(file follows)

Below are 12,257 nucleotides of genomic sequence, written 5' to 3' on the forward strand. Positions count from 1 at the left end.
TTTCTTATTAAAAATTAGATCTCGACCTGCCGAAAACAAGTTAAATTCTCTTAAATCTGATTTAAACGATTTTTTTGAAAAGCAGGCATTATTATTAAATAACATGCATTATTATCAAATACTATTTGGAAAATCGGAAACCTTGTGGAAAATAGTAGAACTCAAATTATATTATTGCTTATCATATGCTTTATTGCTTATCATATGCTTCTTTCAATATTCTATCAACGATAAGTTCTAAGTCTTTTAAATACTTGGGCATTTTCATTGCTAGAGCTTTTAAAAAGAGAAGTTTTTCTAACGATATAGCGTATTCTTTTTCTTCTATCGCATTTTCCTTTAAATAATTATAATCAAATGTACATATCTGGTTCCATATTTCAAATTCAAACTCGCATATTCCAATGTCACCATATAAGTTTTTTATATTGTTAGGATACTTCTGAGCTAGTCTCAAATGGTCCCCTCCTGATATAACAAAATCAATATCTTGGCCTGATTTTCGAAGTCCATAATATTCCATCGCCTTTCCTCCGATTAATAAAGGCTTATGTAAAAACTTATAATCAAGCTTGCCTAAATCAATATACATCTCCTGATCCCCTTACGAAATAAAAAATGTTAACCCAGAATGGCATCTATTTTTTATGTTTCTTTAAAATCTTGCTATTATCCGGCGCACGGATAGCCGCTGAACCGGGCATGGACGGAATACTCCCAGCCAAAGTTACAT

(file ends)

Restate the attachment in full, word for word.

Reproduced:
Below are 12,257 nucleotides of genomic sequence, written 5' to 3' on the forward strand. Positions count from 1 at the left end.
TTTCTTATTAAAAATTAGATCTCGACCTGCCGAAAACAAGTTAAATTCTCTTAAATCTGATTTAAACGATTTTTTTGAAAAGCAGGCATTATTATTAAATAACATGCATTATTATCAAATACTATTTGGAAAATCGGAAACCTTGTGGAAAATAGTAGAACTCAAATTATATTATTGCTTATCATATGCTTTATTGCTTATCATATGCTTCTTTCAATATTCTATCAACGATAAGTTCTAAGTCTTTTAAATACTTGGGCATTTTCATTGCTAGAGCTTTTAAAAAGAGAAGTTTTTCTAACGATATAGCGTATTCTTTTTCTTCTATCGCATTTTCCTTTAAATAATTATAATCAAATGTACATATCTGGTTCCATATTTCAAATTCAAACTCGCATATTCCAATGTCACCATATAAGTTTTTTATATTGTTAGGATACTTCTGAGCTAGTCTCAAATGGTCCCCTCCTGATATAACAAAATCAATATCTTGGCCTGATTTTCGAAGTCCATAATATTCCATCGCCTTTCCTCCGATTAATAAAGGCTTATGTAAAAACTTATAATCAAGCTTGCCTAAATCAATATACATCTCCTGATCCCCTTACGAAATAAAAAATGTTAACCCAGAATGGCATCTATTTTTTATGTTTCTTTAAAATCTTGCTATTATCCGGCGCACGGATAGCCGCTGAACCGGGCATGGACGGAATACTCCCAGCCAAAGTTACAT